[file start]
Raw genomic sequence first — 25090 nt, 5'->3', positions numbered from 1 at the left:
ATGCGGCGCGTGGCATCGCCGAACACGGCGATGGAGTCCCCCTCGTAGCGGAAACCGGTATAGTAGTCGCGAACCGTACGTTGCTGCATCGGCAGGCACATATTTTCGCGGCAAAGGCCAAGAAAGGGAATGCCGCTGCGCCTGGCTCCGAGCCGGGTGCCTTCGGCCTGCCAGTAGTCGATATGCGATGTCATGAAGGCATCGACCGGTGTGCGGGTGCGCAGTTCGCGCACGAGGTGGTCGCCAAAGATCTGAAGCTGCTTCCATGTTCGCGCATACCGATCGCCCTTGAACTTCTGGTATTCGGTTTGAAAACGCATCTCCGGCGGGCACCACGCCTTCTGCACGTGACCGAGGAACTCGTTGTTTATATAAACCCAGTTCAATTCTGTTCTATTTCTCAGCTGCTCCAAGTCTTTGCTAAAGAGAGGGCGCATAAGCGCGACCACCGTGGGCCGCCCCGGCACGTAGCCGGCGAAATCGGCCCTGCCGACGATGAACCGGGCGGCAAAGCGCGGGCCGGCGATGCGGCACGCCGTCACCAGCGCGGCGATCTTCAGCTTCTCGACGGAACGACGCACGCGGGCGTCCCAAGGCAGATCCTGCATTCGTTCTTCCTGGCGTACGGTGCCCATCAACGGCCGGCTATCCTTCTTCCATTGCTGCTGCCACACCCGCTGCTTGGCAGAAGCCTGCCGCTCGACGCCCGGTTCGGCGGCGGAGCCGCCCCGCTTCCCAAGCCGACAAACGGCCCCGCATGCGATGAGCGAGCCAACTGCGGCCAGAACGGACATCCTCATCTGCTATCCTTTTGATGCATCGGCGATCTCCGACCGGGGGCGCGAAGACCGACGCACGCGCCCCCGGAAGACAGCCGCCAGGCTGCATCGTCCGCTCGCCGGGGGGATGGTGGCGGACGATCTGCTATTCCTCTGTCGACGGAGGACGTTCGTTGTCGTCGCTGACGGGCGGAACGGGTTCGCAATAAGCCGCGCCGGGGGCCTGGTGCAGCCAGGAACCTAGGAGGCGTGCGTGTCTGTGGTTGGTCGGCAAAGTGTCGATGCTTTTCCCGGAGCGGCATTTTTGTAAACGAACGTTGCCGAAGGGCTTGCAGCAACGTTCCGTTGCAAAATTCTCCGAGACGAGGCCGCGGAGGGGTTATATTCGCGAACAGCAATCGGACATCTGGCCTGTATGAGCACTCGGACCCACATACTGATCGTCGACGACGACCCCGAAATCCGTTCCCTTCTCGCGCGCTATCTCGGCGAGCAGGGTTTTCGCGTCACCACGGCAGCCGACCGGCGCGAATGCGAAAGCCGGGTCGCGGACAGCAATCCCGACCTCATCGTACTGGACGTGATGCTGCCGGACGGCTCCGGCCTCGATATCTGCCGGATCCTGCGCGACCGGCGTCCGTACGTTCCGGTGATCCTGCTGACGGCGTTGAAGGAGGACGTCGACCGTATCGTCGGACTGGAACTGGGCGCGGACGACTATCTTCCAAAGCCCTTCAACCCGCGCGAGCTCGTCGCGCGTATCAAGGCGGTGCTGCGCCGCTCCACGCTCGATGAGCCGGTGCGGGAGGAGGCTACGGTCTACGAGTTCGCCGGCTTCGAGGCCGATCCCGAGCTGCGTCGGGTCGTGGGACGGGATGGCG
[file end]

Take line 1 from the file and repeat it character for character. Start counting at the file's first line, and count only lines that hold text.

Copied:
Raw genomic sequence first — 25090 nt, 5'->3', positions numbered from 1 at the left: